The unemployment rate for older workers age 55 is quite low – 3.5 % about 25% lower than the rate for all Americans of every age. And more good news — real earnings for older workers across the nation are increasing.
But the rosy news hides the downward mobility of workers in particular parts of the nation. Older workers and their communities have been blasted in the four states that unexpectedly flipped the Presidential election for Donald Trump.
Older workers have suffered long-run stagnation and decline in the four rust-belt states — Michigan, Ohio, Pennsylvania, and Wisconsin.
Before Reagan, older workers in these four states received higher wages than older workers in the rest of the country. Now they are doing worse. In 1979, rust-belt older workers were making $3,600 more than their counterparts elsewhere. In 2015, they were earning $4,000 less. Between 1979 and 2015, the median real wage for older workers in the four rust-belt states that flipped to Trump increased only 1% compared to 17% in the rest of the U.S.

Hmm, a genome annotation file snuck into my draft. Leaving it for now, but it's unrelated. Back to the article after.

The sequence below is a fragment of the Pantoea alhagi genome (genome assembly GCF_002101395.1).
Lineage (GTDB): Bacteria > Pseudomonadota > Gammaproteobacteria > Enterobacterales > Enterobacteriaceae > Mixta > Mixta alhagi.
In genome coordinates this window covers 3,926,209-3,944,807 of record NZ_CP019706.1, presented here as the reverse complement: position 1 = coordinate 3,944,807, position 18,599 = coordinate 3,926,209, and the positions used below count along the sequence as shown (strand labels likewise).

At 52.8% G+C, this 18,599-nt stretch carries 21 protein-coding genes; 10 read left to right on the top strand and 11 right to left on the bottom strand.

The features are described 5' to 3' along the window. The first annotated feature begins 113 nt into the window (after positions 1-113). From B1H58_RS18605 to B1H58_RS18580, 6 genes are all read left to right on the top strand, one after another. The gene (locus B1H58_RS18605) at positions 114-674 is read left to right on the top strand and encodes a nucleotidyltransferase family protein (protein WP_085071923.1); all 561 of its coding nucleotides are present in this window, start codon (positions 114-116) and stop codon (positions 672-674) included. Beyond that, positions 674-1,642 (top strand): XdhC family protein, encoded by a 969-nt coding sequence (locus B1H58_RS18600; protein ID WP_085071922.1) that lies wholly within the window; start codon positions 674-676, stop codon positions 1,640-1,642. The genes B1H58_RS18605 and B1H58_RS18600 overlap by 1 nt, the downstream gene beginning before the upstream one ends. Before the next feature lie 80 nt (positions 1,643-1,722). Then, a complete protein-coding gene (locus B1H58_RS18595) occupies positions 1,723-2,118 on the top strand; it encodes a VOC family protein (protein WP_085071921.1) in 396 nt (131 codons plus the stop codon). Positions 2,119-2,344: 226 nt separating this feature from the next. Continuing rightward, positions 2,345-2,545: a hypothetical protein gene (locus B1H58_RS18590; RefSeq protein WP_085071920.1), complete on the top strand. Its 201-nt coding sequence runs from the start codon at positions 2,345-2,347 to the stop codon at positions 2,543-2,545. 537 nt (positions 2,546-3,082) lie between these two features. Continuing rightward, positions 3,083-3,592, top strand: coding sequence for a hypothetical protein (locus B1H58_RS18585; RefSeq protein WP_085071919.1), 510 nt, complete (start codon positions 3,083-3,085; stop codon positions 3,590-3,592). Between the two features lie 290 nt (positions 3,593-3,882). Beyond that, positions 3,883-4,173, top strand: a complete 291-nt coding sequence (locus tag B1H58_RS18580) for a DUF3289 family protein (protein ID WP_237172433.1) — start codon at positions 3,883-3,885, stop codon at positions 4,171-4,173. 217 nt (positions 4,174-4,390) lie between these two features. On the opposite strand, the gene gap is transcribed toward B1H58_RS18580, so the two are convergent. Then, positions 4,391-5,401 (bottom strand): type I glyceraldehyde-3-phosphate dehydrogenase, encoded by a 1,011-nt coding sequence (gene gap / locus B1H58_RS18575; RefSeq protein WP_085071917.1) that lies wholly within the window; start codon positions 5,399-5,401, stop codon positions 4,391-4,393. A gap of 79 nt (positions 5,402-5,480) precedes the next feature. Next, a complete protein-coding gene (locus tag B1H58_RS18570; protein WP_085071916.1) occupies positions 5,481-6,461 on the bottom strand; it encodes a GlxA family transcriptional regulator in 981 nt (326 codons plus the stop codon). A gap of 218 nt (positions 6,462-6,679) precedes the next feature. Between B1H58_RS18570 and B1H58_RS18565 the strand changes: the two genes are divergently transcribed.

Stagnant and declining real wages erode workers’ ability to save for retirement and increase their reliance on Social Security. To address the economic insecurities of working families, the Trump administration needs to fulfill his promise to create paths to a economic security. The path fdr retirement by expanding Social Security and providing universal access to secure retirement plans through Guaranteed Retirement Accounts.